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Back to Basics: META Tags

by Scott Clark

With all the new HTML tags that are coming out, it's easy to overlook some of the greatest tools in our arsenal of HTML tricks. There are still a few HTML goodies lying around that'll help you keep your pages more up to date, make them easier to find, and even stop them from becoming framed. What's more, some of these tags have been with us since the first Web browsers were released.

META tags can be very useful for Web developers. They can be used to identify the creator of the page, what HTML specs the page follows, the keywords and description of the page, and the refresh parameter (which can be used to cause the page to reload itself, or to load another page). And these are just a few of the common uses!

First, there are two types of META tags: HTTP-EQUIV and META tags with a NAME attribute.

META HTTP-EQUIV tags are the equivalent of HTTP headers. To understand what headers are, you need to know a little about what actually goes on when you use your Web browser to request a document from a Web server. When you click on a link for a page, the Web server receives your browser's request via HTTP. Once the Web server has made sure that the page you've requested is indeed there, it generates an HTTP response. The initial data in that response is called the "HTTP header block." The header tells the Web browser information which may be useful for displaying this particular document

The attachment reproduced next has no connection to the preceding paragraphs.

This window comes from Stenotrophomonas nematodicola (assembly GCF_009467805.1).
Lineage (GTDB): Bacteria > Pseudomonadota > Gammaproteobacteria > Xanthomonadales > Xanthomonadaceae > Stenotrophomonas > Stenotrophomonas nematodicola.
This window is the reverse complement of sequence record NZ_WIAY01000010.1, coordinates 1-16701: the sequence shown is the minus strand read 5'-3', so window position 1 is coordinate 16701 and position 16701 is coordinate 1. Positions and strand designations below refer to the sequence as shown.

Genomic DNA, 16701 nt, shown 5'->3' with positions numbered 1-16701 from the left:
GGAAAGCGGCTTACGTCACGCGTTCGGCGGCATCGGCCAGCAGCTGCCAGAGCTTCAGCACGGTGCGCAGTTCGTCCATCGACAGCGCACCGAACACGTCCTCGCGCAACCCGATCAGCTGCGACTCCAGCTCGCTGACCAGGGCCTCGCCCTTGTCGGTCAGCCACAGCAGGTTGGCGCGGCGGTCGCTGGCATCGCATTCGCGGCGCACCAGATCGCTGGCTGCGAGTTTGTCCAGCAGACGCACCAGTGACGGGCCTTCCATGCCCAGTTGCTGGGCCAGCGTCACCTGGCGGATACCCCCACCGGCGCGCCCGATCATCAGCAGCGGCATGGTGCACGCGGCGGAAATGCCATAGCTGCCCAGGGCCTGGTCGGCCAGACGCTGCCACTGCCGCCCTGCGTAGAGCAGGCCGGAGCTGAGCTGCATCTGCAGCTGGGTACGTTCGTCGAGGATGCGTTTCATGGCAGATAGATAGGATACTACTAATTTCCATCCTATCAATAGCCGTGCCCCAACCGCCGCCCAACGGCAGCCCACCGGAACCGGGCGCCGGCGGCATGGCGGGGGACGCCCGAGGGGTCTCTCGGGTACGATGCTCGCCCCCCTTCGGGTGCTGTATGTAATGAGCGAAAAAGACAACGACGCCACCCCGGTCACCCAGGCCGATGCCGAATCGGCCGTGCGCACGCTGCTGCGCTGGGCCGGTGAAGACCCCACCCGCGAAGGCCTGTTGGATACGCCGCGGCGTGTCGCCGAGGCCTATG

Back to META tags. Just like normal headers, META HTTP-EQUIV tags usually control or direct the actions of Web browsers, and are used to further refine the information which is provided by the actual headers. HTTP-EQUIV tags are designed to affect the Web browser in the same manner as normal headers. Certain Web servers may translate META HTTP-EQUIV tags into actual HTTP headers automatically so that the user's Web browser would simply see them as normal headers. Some Web servers, such as Apache and CERN httpd, use a separate text file which contains meta-data. A few Web server-generated headers, such as "Date," may not be overwritten by META tags, but most will work just fine with a standard Web server.

META tags with a NAME attribute are used for META types which do not correspond to normal HTTP headers. This is still a matter of disagreement among developers, as some search engine agents (worms and robots) interpret tags which contain the keyword attribute whether they are declared as "name" or "http-equiv," adding fuel to the fires of confusion

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Comments are welcome


Originally written on WebDeveloper.com in October 1997. Revised: May 17, 2000

URL: http://webreference.com/authoring/languages/html/meta/index.html